PAGE FIVE, V THE ALBANY DEMOCRAT-HERALD, ALBANY, OREGON Wednesday, may 13, 1936 Germany's Future Air Aces Women Known Hera Criticolly Injured A Young Man's Fancy, Etc. ! LATE, COMPLETE NEWS OF NEARBY NEIGHBORHOODS their party escaped with minor Jn- Juries. Mrs. Smith is in a Los Angeles -hospital, the report stated. She and her daughter left here lor their' home In Los Angeles two weeks ago, alter visiting since Christ- it 4 Word has been received here that Mrs. Mary Smith and daughter, Lola, who had been in Albany recently on an extended visit, were involved last week in an automobile accident In which Mrs. Smith suffered critical injuries. Her daughter and other members of -jui mm L - I J IU. Willi ... . MIIKI .a.Mf K. Mrs. L. Mailin; her sister, Mrj. Hurley Fletcher and with Mrl. l or rest Barker. i D.-H. Want Adt Brine ResulU .' IK . I U V x I, An ; I Il l - , Sweet Horn Sweet Home. O. J. Scott of Salem has leased the Junction Inn service station and the building formerly occupied by the Triangle tavern, from Mr. and Mrs. Tom Burgctt and expects to move to Sweet Home in a short time. The Burgetts are building a cottage on the Santiam highway near the service station. Bernice Waddle became the bride of Edd Pittslcy Tuesday afternoon at 2 o'clock at the Baptist parsonage in Albany. . Rev. Junker officiated. The bride was attended by her sisters, Verneta and Norecn Waddle. Mrs. Pittslcy is a daughter of Mr. and Mrs. Ira Waddle and was .a member of the graduating class of '35 at the Sweet Home high school. Mr. and Mrs. Pittsley have moved to the Harry Haven cottage on the Santiam highway. -. -. Edwin Bro met with a painful accident while loading logs Monday. The logs became tangled and when he stepped on a log lying across a stump, the log rolled and he fell, breaking several ribs. He is unable to work at present. I 4. in spending Sunday with thru mother, Mrs. Jennie Workingcr. Ralph and Edd Brown came from their homes in Newbcrg ano Vancouver to celebrate Mothers day with their mother, Mrs. Kmilj Brown. Maxine Willett and Paul Bcight were in Albany Saturday afternoon to see the bull game wher. Albany defeated Tangent for tht championship in the B league. Mr, and Mrs. C. E. Barton, whe were accompanied by Mrs, Emm: Gregory of Shedd on a 17 day trip to Sacramento for a visit with Mr. and Mrs. Edwin Barton, returned home Friday night. Mr. and Mrs. Kenneth Hamilton are recovering from attacks ol measles. Mr. and Mrs. R. L. Jackson ol Scio spent Sunday at the home ol Mr. and Mrs. Glenn Williams. Mr. and Mrs. Elmer Lehn ant daughters, Betty and Dorothy drove to Eddyville Sunday for i few days' visit with Mrs. Lehn't relatives. Mr. and Mrs. Grant Thompson accompanied their son, B." G. Thompson and Mrs. Thompson tt Lobster Wednesday where they called on J. E. Davis, teacher a. Lobster. Mrs. Theron Furgeson of Albany .attended the community meeting Friduy night while at tht home of her parents, Mr. and Mrs. John Burch. Patty, daughter of Mr. and Mrs. Donald Davis, is spending some time with her grandparents. Mr. and Mrs. Forest Davis in Albany. Mrs. C. II. Brown was on the Oregon State campus as a guest of her daughter, Frances, during Mothers' day week end. Oakville folk attending the presentation of "Requiem" by the college chorus and Oregon State symphony orchestra, on the Oregon State campus Sunday afternoon were Mr. and Mrs, Grant Thompson, Meda Brown, Rev. and Mrs. E. J. Clark, Mrs. T. C. Clark, Dale Clark, Mr. and Mrs. C. H. Brown, Mrs. Clyde Walker, Mrs. Hector Macphcrson, Mrs. George Willett, Mrs. Laurie, Maxine Willett, Ruth and Bertha Brown, Betty Macphcrson and Lawrence Walker. Frances Brown Vote For Groves For State Representative In seeklnt the nomination of candidate for State Representative In the legislature on the Republican ticket, I appeal to the Republican voters of Linn County from the standpoint of s sound businessman. I will. If nominated and rlertrd, devote my best Judgment and Influence toward passing or such mrasutet that will be of real benefit to the state and rounty against useless and experimental types of legislation that will prove extravagant and of no value. , I have been a resident of Linn county, for 24 years and1 since graduation from Oregon State College in 1922 I have been successfully engaged in farming S'i miles north of Lebanon. I was one of the organizers and have been a member of 167th Hospital company since its organization in 1921, serving as captain for the last six years. I am a member of the Farmers' Union and have been Secretary-Treasurer of the Lebanon Berry and Fruit Grow? . crs Association since its organization. I know the problems of the farmer and am naturally in sympathy with these. It is not my purpose to make promises that cannot be fulfilled, but pledge my training, experience and judgment for the best interests of my state and county as various problems arise. For Economy and Efficiency Vote for R0SHAL M. GROVES For State Representative Republican Primaries ' (Paid Advertisement) 'ML.; a'-i ? 1 I, Foter Foster. Charles Peck recently stold to Mr. Fisher of Waterloo, 100 acres of his home place, reserving 26 acres of the east part of the place for a home. Mr. and Mrs. Ray Rings are parents of a daughter, Marilyn Ann, born May 6. Mrs. Paddock, Mrs. Sherwood fand Mrs. Murphy attended the Mothers' Day tea, sponsored by the Girls' League given at the i m w i i ' . . mum high school Wednesday afternoon, i Miss Phyllis Baxter of Albany j mMmm rB. wit ? ' m. A , - ' I XL. is a member of the college chorus. is at the Ray Kiggs home. Mrs. Joe Fales and Mrs. Shaw were Lebanon shoppers Wednesday afternoon. Foster grade school played Crowfoot Thursday afternoon. The score was 2. to 3 in favor of Crowfoot. Mrs. Mamie Hagle and two children arrived last week for a couple of month's visit with Mrs. Hagle's parents, Mr. and Mrs. Peck. Mr. and Mrs. E. P. Bryant and son, Joseph, spent the week end and Mothers' Day at Taft, visit The May meeting of the Bell Plain W. C. T. U. is announced for Thursday afternoon with Mrs. Myrtle McLagan and Mrs. George Willett as hostess and assistant. In the spring a young man s fancy lightly turns to sports as well as thoughts ol love, as in the case of these youngsters of the Bronx Centei of the Catholic Youth Association in New York, Bobby Balclla 'akes his best shot at an agate. Richard Balclla tosses a ringer. Dominick Salvatoie is about to smack a curve, Dominick Schmo is on his marks, picparatory to cracking the flyweight dash record. Right hands raised high, left hands touching the new battle Hag, recruits to the Information Squadron of the German Air Corps are pictured swearing theit allegiance in ceremonies at the Hotten-grund Barracks near Cladow. Nearly 650 recruits to man the new battle planes (below) were inducted one at a time. The Camp Cookery boys went fields speeding up spring seeding. out on tneir over night trip r n-, Extra . cultivation was found nc- " ing the parents of each uiia ui vain. IJ-., ,,r nK.,n U. Il..k,lc i : J WOMEN TOLD NOT TO WALK LIKE INDIANS Real Estate Transfer KOAC Radio Mrs, Kit Kane, mother of Mrs. .: ""' J ' L. ". a. acr'e Shaw hrnthpr ThooHnro n eitr . ",c i-tuy ocr vi neias Decause or me receni MW,!.I5e?lS y with their leader. Mr. Tif- heavy rains crusting the ground. Program At a meeting held in Corvallis n ZtJr swn mw. a M ' '"V. went on th?ir field tiip Sat-a niece, Fern Hackett and Miss ,,' r ijbi t,-CR nuvmuiiu uruy ui uaK- Wath inirtnn Amnrinnn urn .TaPflld Oil nf Dnrl MltJ rnnnt 4l.'M ww. . i ui hiaiiu, flavin Vitv week end at the Shaw home, VOTE for LARGE TO THE VOTERS OF LINN COUNTY: v I am making my campaign for the nomination al the Democratic candidate for County Commissioner on a pre? gressive platform. If nominated and elected I propose to use my influence in an effort to coordinate the county in a fight for a greater share of state and federal funds than ; have come to us in the past and secure a more just share in proportion to Linn and Marion counties. By this effort: we can complete the Santiam highway, which should have-been open long ago, and secure more state and federal funds for other needed work in this district. , I shall do my part towards conducting the office in as economical a manner as possible and maintain the fine record that t-inn county has enjoyed in the past. ' , , A whispering campaign has been going the rounds that I would be a rubber stamp" commissioner. Those who know me know better and that I would act on my own judgement at all times." .. "''"'' ''.'." I have been a Democrat all my life and am seeking the office of commissioner on my merits and ability to give the bounty a business administration. Your vote will be appreciated. G. W. LARGE Candidate for Democratic Nomination for County Commissioner 1 fPaid Advertisement) ville was one of two Corvallis men are developing boxy ankles high school students who gave and iarge caiVes by trying to walk their demonstration of the evnii-iiik. Inrtians armriiino In Mar. Oakville 6:00 Dinner concert; 6:15, Ore-ion Farmers' Union; 6:30, Evening Farm Hour Things Seen and Done Floyd Mullen; 64:5, Market and Crop reports and weather "orecast; 7:00, F. E. Price, "Sprink Oakville. Apparently all avail- Mrs. Clarence Ryker spent Saturday and Sunday at Oakridgc. Mrs. Joe Fales has been quite 'sick with an abscessed ear. tion of home water systems, which ge,y Wilson, femininie psycholo- tvnn ffniirl nl.iA frt thorn tn . ' i . . . . , o- . - r'j won scco,la m iniH mi'ii. ifj ms hiki irHi'ii rs in i Ith. mm..tv nr c in lh 1 '?F tm gist and authority on charm, knv. t i -,v' J ttntA rtrYi il inn fnv Fiif iika .... .. . ... - - - . rier iiiLfi iihlioiihi ri'iiui HLiun liir ler, Irrigation"; 7:15, A. A. Reed, Farmers. Thou. W. Konimcrvlllr, rt u, tn John J. CramiT ,H l, 7.1 A. Ti. 15 8. It. 4 V. Alli' M. Clllhlinf. rt vlr. ti linn-lrt nrothfrtun, rt us, I.I. t lllk. t I.yotiH. Hrlif-r Sin-lion. Sheriff, to . I,. Si-.'ilirnnk, North Urnw nnvllli, property. May Jour, i-l til, ! Hubert l Mnnrr, rt ux, Li. t lllk. 15 llylaiul Aitrt.. 1.1'lmnmi. J. It. WrlKht to Mary I. Wright, I ni.SS A. T. 13 S. It. 3 w. ti'irnthy Klltti MihiI In HiirrlNiin M. M. nil, 2U A. Ti. S S. U. 4 K. Frunk Uiim lu Ki'Hiik A. IIoiikIi, .092 A. ,T. 10 H. It. i W. W. II. It'nnloii, it ux, to (I. A. Hall, ft ux. 39.2 A. T. 10 . It. 2 W. having the most beautiful legs -in Mr. and Mrs. Ray Hammill and j the world, secretly the average American woman's greatest point 'Work of the Division of Market Enforcement." 7:30, Music for the Strings, Clara Chapman, Catherine Jordon md Carol Yokum; 7:45, Munici-oal Affairs, League of Oregon Cities; 8:05, Music; 8:30, We Write a Story, Alexander Hull; 8:30, Wil- family of Fruitdale, Idaho, were last week visitors at the home of Mr. and Mrs. J. E. Hamilton. Hamill is a nephew of Mr. Hamilton. Mr. and Mrs. Lee' McLagan and family weye among relatives at the home of Mrs. Jennie Curry in Albany for the annual Mothers' day family reunion. Mr. and Mrs. Dick Davis drove of vanity," said Miss Wilson, "is suffering through the mistaken idea that walking flatfooted like an Indian, is the ideal of grace. We don't do anything else the Indians did, so why should we try to walk like them?" It's still a man's world, Miss Wilson insists, "no matter what we tell ourselves. Therefore a girl 'anw tte University; 9-9:15 United i Press News. Marion Arnold REPUBLICAN CANDIDATE FOR Sheriff Native son of Linn County. Preparation includes both office and business training and experience, with experience in law enforcemsnt while field deputy sheriff. Courtesy to the public will be required of all office employees. All laws enforced with favors to none. Ic:nandwill reduce yearly cost of office opreations at least $3,000. (Paid advertisement by Marion Arnold) i Thursday, May It .Viulnln A Vnuiiu, iloc'rt, liy Aflmr. to X, V. Klielby, Pt ux, 27H.6K A. Tp. 10 S. It. 3 W. I Ollvrr I.. MrCliirc, hi til, to Vit WhiIp, 20 A. T. 1 1 S. It. I W. i Frank A. Hough to Frank ilium, l.1. Tp. 10 S. It. 2 W. Ilrrbrrt Shplton, Hhi-rlff, lo Jo 9r00 a. rn., Homemaker's Hoic; ! to Waldport Friday. Mrs. Davis re has a right to use any method 9:30, "Wayne and Jane"; 10, music; mained for the bridge dedication she can to get what she wants in 10:15, Guarding Your Health;! 10:30. music; 10:45, KOAC School) it the Air 10:45, German: 11:00,; The Story of Oregon; 11:15, The I celebration and a visit with her i life. She soon finds out, though, sister-in-law, Mrs. John Davis. that if she wants happiness on the Richard Burch arrived from!"lng pull" she had better play Los Angeles Tuesday to spend square. The life of the party girl tne summer with his grandpar- has all the charm of a street ents, Mr. and Mrs. John buich. 'accident. i The second ball team of the "American women, who have Oakville grade school defeated the deliberately encouraged men to Peoria team on the Oakville treat them like pieces of f urni-ground Thursday afternoon. j ture to stress the "equality idea" Romance of Words; 11:30, The Story of Music; 11:45, music; 12, Noon Farm Hour 12:05, United Press News; 12:15, Foresters in Action; 12:40, market and crop reports and weather forecast. 1:00 p. m muHc; 1:15, The World Book Man; 1 :30, Programs on Parade; 1:45, music; 2:00, Ix-s-snn in Spanish: 2:15, music; 2:30, The Life of Thomas A. Edison: 3:00, The Club Women's Half On the same afternoon the first; now spend too mucn energy Doing local team went to Ash Swale 1 offended for slights against their where they were defeated in a re-i femininity, .turn game, following a victory) "Men will not be uncomfort-' over the Ash Swale team the week 1 able around women. They have a previous. j wonderful capacity for going to ; Ethel and Eda Workingcr of i war and getting themselves killed Poi tlahd were joined by their sis- for their country, but let a wo-iter. May Workingcr, of Corvallis, 'man nag them, and they're off." Howard C. ROWLEE Republican Candidatt For Nomination Representative I will work for the best interest of the . people of Linn County and the State of Oregon. Economy and . common sense will be my guide. VOtT54-X Paid adv ; I l J Hour "Where " the Spotlight Falls," Professor Bernard Hin-;:haw; 3:30, music; 3:45. The Monitor Views the News; 4:00, musical stories; 4:30, Stories for Boys and Girls. 5:00, On the Campuses; 5:30, Th-'Mipnuti, t ux, 160 A. Tp. 13 H. It. I W. HiTlKTt Sh-ltii, Sheriff, to Walter Al. lifent-r, ft ux, Allmny proix-rly. Wllhclinlna K. WiiptKoiiiT to Kllory A. Ijount-y, .-t ux. I.I. 12 lllk. 4 Ml. View Ailil., Iliauon. Mary Kimna Carroll, ct vlr, lu A. J. Carroll. Iwl. Tp. 11 H. It. 2 W. Orln W. I'l inn, ct ux, to S, Inn 1 1 (,. .No, 41 ct al, Ulk 2 HalMf.y, John J. Corcoran to i'nion liluli in In, II f, . t al. lllk. 3H HalH. y. Charley i. Ilanicr, pt ux. to I'nion hlKli hi hncl u. t-t al, lllk. IS IlalHpy. clmrlp K. Afclary. pi ux, to Union h It'll mhii., I .1, ct al. lllk. IS 1 1 m Ix.y. II 8. APkprman. ft x. to t'nlnn hlirh Mi hiiiil l"iBt. No. i, pt al. I'l. Hlk. 21 llalmy. Cliani y KU kpB, t ux. lo t'nlon htfth i"'li"iil lNl. No. 5. Illkn, 22, iX 40 llalnpy. J. .llli llnolh"', ct ux, to F.imiirtt A. Kini'.nx pt ux, I.I. 6 lllk. 5'J M. UalHtoii'H 4, I.plianon. 8tatp of OrPKon, WWVSAC, In A, V. llolKHtf, et ux, 62 19 A. Tp. 13 H. it. 2 W. I inear K, Pouo-roy lo ! o, Clilnili k, pt ux, M. 'i p. li 8, It. 1 V. C. c. HrvHiit. Ilri-'r, lo K. C. I'l, Ixl. Tp. 12 8. It. 3 W.; 1't. Hlk. 15 llark'a 2ml. Allniny. II. C. InivlH to i:inl lioliil. 320 A. Tp. 13 8. It. 3 W. Ilamiuoiiil l.uinlipr Co. lo Imliiy Hakpr, Mill City propprly. Alltprt StprttliprK, pt ux, tfi JoMi,ph D. 8t.,rnlprc. A. Tp. II 8. K. 3 W II c. IihvIn to Carl II. Uavla, ll. T 13 8. II. 3 W. Albert I.. Werlilp, Pt UX, to ti, II. CruHPn, Sweet Home property. Sarah A. Taylor to Kdna l.ytle, I.tn It I k 21 HalRpy. Iterbprt Khplton, Shprlff. to Y. (". Hayn., pt ux, A. Tp. 10 8. It I W. William This Curious World . music; 5:45, Vespers Led by Rev. Ferguson K. J. Harper; 6:00, The Dinner Concert; 6:15, Swindles to Suit Portland Belter Business Bureau; 6:30, Evening Furm Hour 6:45, market and crop . reports und weather forecast; 7:00; Farm Act Information; 7:30, Music; 7:45, Trends in Industrial Chemistry George W. Gleason, assistant pro fessor of chemical engineering, WHALE. SUICIDE? O. S. C; 8:00, The Oregon State System of Higher Education E. F. Lawrence, dean and director of Architecture and Allied Arts; 8:15, The KOAC Drama Guild "Lady Windemere's Fan;" 8:45, music; 9:00-9:15, United Press news, ROBBED TWICE IN ONE DAY Pasadena, Cal. Mrs. Martha E. Attention: Linn County VOJERS-- I have been over parts of Linn County explaining to the voters my platform, which, in part, has been in all Linn county papers. My slogan is, "Lower Taxes". I find that many people have been too busy this time of year to read anything but the head lines. I have been what I believe true and just. . I would like to see the entire county re-appraised and revalued. I have investigated and the State. Tax Commission is ready and willing to cooperate with Linn County. Tlicy will send one man from their office and With two chosen by the Linn -County Court will re-appraise and revalue Linn County property.' Clackamas' and Klamath Counties have just completed such a project and I am told that Lane county is planning the same thing. I have talked' to the farmers, bankers, home owners and business men and they readily agree that ve are paying taxes on war time valuations. I am certain that this can be don-. at a big saving for the taxpayer without impairing our present road system. . I am not a believer of Monopoly in county government. I feel that each and every home owned merchant is entitled to a bid on furnishing supplies to our poor and needy, quality considered, of course. I believe the taxpayer should hnVe equal privileges in his own locality. I do not approve of contractors making a lot of profit at the taxpayers expense. ' Road machinery is like farm machinery it gets out' of date and obsolete. The farmer used to have his gram threshed by large threshers. Today they have been replaced by many smaller machines. So it is with the crushers. We have old, large heavy machines which cost more to tear down and reset than is economically good business. Today we need small portable crushers that can be easily and cheaply moved to needed localities, producing material at smaller cost per yard. In many localities taxpayers can handle materials . cheaper than county equipment. This would also he;p il'.e man who pays 87 per cent of all the taxos. . I believe by doing any business in a sound and business-like manner Linn County may be here after we are gone and it is the duty of the Court to' look to that end. I have sponsored the movement of re-appraising and revaluing the entire county so that the taxpayer can get away from paying pre-depression taxes. Signed: Ed. H. Holloway Republican Candidate for Linn County Commissioner. I have asked the voters of the County for this so-ralled big Job. Just looks like another bi farm with dillrrent kinds of soil, rundown fences and all kinds of live stock running together. Just needs good business attention. If nominated and elected to this office. I will, as a member of your County Court, work to that end. I bare lived 31 yean in the same location. 5 milrs Southeast of Albany. I am a farmer, flavin traded in Albany tor years, I give any of its business houses of ion: standing as my reference. Signed: Ed. H. Holloway Republican Candidate for Linn County Commissioner. (Paid advertisement) Ej?ger has a record of being robbed twice in the same day. On a Sun ON NO1 19. 1935, A SCHOOL. OP 200 FALSE KILLER. WHALES CHARGED AT THE ROCKV CHOB.E ALONG THE CAPE OF" GOOD HOPE, AMD SreWOfiD THEM SEX. VTS ... AND EVERV VHAiE; SOON DIED. day morning, thieves opened her sedan car and took what money ; i sin? had in her purse. She re-, RAIN INCREASES READING Salinas, Cal. Heading depends on rain, ' according to Miss Amanda Anderson, city librarian. In February, 1935, when there was only a quarter of an inch of rainfall she lent 7,582 books. In February of this year when almot six inches of rainfall kept people more indoors she loaned 8,743 books. plenished her currency, and later in the day thieves again opened the car and took her money and I two valuable rings. ; i j D.-H. Want Ads Bring HesulU a1 . . - .... - - . Raymond C. Burkhart ' FOR Linn County Judge Burkharts Have Been Helping Develop Linn County for 90 Years. , . Among the list of outstanding Linn County candidates to be voted on at the primary election on May 15th. is the name of Raymond C. Burkhart. Burkhart is asking the Democrats of Linn County to nominate him for County Judge. ' The name Burkhart in Linn County is one that has been recognized and respected suice the days baclo there 90 years ago when Raymond C, Burkhart's grandfather, Raymond S. Burkhart took up a donation land claim five miles northwest of where the city of Lebanon now stands. Raymond C. Burkhart has lived practically his entire life in Linn County. His reputation as an honorable citizen is. above reproach, and he has been successful to an unusual degree in the operation of his own business. His business ability is further attested by the fact that down through the years of his active business life he has been elected and appointed to many important positions of trust. '.".'' Raymond C. Burkhart is 57 years old. quiet, unassuming, a deep thinker, honest, and a gentleman, of whom Linn County could well be proud of as its foremost public official. , . . .. The Democrats will make no mistake by nominating Ravmond C. Burkhart for their County Judge, neither will democrats nor republicans make a mistake by voting for him at the general election if he secures the nomination. , BURKHART FOR JUDGE COMMITTEE Paid Advertisement THE TRAIL OP A FOX, IN THE SMOW, CAN BE RECOGNIZED BV THE BtZUSH AAA&fitS AT THE SIDE. MADE BV THE BUSHV TAIL Sheriff (fssecTs I Stand on my Record of Eight Years of Conscientious Service OUTGROW THEIR, SKELETOKS AND SHED THEM, FBDM TIME TO TIME CANDIDATE FOR RE-NOMINATION IN THE DEMOCRATIC PRIMARY MAY 15 (Paid Advertisement) INSECTS h..vc tin :-Uc'. tons on the outside of their bodies, rM.'fwo th" "l.eletim n ti.ird and melattie, Momt thing must I) .(), to ;.rccr.'.mod;.te tin- increase in' sir. This problem is cared f-.r i " V- i't'1:" m":lin3 of the nutsiHe kin, or fKclcton. Mayflies i . v! ;m times io" mme lielme n-H'ctiiiig ihjUh tty.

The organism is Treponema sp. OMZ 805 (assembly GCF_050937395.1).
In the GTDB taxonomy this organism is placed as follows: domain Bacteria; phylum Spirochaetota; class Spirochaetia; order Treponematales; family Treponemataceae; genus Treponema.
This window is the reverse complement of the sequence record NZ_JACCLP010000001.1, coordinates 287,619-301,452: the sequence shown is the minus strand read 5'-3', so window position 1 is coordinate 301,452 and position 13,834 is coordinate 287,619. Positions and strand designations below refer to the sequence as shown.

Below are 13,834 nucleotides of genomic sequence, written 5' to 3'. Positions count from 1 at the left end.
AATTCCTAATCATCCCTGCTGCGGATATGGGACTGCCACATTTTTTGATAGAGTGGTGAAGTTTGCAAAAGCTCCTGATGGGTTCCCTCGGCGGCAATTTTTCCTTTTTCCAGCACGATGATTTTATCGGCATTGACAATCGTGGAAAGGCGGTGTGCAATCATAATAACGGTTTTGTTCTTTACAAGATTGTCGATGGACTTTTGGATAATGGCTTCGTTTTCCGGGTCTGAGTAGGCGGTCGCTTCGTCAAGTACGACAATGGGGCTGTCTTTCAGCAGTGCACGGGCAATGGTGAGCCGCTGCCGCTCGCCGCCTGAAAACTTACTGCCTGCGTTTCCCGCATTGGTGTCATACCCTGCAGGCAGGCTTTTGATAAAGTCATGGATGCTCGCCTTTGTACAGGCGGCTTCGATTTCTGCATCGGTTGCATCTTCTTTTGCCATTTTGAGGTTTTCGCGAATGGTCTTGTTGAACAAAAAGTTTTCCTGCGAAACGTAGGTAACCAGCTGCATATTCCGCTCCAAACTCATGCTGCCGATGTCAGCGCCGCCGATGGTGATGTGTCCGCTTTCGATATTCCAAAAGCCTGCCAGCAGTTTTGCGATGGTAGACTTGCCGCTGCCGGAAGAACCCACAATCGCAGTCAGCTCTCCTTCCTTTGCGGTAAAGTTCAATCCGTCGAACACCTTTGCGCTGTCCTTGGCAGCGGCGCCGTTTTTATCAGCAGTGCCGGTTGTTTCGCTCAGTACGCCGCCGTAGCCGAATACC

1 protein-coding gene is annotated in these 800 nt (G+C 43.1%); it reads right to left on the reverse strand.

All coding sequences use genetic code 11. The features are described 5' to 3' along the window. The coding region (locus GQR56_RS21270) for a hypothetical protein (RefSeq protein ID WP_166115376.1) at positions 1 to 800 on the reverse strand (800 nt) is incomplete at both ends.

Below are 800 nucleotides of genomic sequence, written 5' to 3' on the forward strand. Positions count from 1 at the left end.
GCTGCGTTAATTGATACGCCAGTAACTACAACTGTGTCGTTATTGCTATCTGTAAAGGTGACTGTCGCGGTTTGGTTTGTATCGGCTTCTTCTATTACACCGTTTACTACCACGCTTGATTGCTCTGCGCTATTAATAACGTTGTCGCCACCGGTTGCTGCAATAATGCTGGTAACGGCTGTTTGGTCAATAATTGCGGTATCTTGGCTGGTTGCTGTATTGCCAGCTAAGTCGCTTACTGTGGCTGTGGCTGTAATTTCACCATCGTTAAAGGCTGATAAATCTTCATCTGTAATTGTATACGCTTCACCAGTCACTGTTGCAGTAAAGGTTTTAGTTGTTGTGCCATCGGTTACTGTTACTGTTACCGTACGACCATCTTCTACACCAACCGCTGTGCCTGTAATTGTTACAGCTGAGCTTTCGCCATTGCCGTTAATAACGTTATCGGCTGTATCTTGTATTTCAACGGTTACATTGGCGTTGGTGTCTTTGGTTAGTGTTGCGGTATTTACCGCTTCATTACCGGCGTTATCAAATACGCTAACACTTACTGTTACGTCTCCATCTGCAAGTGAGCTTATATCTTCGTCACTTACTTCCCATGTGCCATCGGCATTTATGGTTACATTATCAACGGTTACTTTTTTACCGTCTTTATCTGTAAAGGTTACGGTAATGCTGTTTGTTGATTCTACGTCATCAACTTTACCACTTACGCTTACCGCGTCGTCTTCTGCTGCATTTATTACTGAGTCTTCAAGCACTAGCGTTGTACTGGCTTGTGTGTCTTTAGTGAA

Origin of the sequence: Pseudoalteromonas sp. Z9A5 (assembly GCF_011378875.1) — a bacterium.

What members have found on this page

Get access to Newspapers.com

  • The largest online newspaper archive
  • 8,600+ newspapers from the 1700s–2000s
  • Millions of additional pages added every month

Publisher Extra Newspapers

  • Exclusive licensed content from premium publishers like the Albany Democrat-Herald
  • Archives through last month
  • Continually updated

Try it free